Travis Kalanick Takes the Stand

Yolanda Curtis
February 8, 2018

The list of expected witnesses includes both the combative Kalanick and Silicon Valley venture capitalist Bill Gurley, an early Uber backer who later helped engineer Kalanick's departure as Uber's CEO.

Verhoeven is painting a picture of Uber as a company that would do anything to win.

By contrast, Uber attempted to show that Kalanick didn't orchestrate the misappropriation of trade secrets in any way.

Under Kalanick's leadership, Uber became known for an overly aggressive culture rife with gender bias, unprofessional business practices and even a secret tool, called Greyball, that it used to identify authorities trying to crack down on the ride-hailing service.

Kalanick spoke Wednesday during testimony in a trial pitting Uber's ride-hailing service against Google's self-driving vehicle spinoff, Waymo.

Two of the world's richest people, Google co-founders Larry Page and Sergey Brin, also may testify about the importance of Waymo's self-driving project and Levandowski's role in it. Verhoeven asked just before showing the film excerpt.

"You clicked on that link didn't you sir?"

"That's a famous speech isn't it sir?" There was some dispute as to whether the clip was admissible, but the judge ultimately allowed Kalanick to be questioned about it, reportedly adding that in his opinion, "It was one of the best moments in all of Hollywood".

"Isn't it true sir that you didn't read this agreement before you signed it?"

Kalanick was pressured by investors to step down as CEO a month after Levandowski's firing, partly because of concerns about Waymo's lawsuit. "You're stuck with that report", he said.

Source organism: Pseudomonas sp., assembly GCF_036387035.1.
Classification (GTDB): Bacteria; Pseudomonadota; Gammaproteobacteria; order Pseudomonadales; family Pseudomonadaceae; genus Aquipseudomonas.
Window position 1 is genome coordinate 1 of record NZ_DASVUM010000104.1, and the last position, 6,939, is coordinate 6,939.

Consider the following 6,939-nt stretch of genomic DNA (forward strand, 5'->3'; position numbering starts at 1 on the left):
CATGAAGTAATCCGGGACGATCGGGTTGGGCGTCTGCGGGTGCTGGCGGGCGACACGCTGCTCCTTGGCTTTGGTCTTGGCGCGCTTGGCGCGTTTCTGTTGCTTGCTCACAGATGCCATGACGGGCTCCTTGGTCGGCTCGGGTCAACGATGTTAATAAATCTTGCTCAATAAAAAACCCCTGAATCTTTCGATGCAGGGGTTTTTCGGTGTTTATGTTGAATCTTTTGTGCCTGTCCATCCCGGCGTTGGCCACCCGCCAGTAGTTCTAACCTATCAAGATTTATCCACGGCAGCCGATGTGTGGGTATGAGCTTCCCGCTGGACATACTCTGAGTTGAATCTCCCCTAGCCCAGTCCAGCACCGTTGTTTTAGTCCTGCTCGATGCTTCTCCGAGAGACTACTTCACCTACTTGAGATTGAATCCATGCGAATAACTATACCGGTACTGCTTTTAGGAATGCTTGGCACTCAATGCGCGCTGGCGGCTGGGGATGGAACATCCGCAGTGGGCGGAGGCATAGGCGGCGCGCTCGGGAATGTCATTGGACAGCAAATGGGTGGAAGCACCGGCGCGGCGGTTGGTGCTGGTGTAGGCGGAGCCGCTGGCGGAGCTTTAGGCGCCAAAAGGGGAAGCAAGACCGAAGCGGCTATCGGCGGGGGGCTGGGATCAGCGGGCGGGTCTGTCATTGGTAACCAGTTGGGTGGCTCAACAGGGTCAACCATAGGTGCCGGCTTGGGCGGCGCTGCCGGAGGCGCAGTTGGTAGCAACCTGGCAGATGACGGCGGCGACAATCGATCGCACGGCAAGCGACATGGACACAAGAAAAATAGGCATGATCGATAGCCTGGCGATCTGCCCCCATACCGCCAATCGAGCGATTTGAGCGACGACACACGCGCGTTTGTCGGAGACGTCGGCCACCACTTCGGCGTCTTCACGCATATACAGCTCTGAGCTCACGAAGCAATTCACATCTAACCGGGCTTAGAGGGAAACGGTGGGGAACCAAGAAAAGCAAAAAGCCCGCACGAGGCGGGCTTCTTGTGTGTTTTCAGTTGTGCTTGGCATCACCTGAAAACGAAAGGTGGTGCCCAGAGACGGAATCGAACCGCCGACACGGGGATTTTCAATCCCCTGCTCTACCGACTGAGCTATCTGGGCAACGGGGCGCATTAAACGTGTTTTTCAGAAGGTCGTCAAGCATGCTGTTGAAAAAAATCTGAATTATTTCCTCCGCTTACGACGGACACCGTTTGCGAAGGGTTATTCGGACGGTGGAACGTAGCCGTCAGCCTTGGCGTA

Shortly thereafter, it was Uber's turn. "So to my mind, anything that those investigators at Stroz wrote down as having been said by Levandowski or anybody else is accurate".

"To no extent at all". "I looked at David Drummond and Larry Page kind of like big brothers ... maybe trying to get more time than they were trying to give".

Instead, Kalanick told a civil jury, he hired engineer Anthony Levandowski because he was "incredibly visionary, a very good technologist". "How that changes the way cities work and couple that with the driverless system". In one meeting, Kalanick reportedly made it clear that he wanted a "pound of flesh" and "I.P." out of a deal with Levandowski, and another internal document, reviewed in court and allegedly written by a senior Uber executive, noted that Kalanick promoted the use of "cheat codes" against the competition and declared, "The golden time is over; it's war time". Google was an early investor in Uber, but the companies started to drift apart as it became clear that Google was interested in the ride-hailing market while Uber meant to build self-driving cars.

The competitive pressures were so great to develop self-driving cars in 2015 that the then chief executive of ride-hailing firm Uber Technologies Inc, Travis Kalanick, decided that "winning was more important than obeying the law", Mr Verhoeven said. Google was looking to create its own self-driving competitor.

"I did not", Kalanick answered. He founded his own startup, Otto, which Uber bought a few months later for $680 million.

However, the relationship soured after Uber started its own driverless vehicle programme in 2015. "The general understanding is Google is doing this self-driving thing". "We were figuring out a way to partner".

Also on Tuesday, Uber's attorneys attempted to convince the jury the eight self-driving technology trade secrets at the heart of the case are not special inventions.

The jury will have to decide whether the documents were indeed trade secrets and not common knowledge, and whether Uber improperly acquired them, used them and benefited from them.

He also said he was not told by Levandowski that he would bring Google secrets to Uber, or that he had downloaded files from the rival company. The case is likely to conclude within two to three weeks.

This is a developing story.

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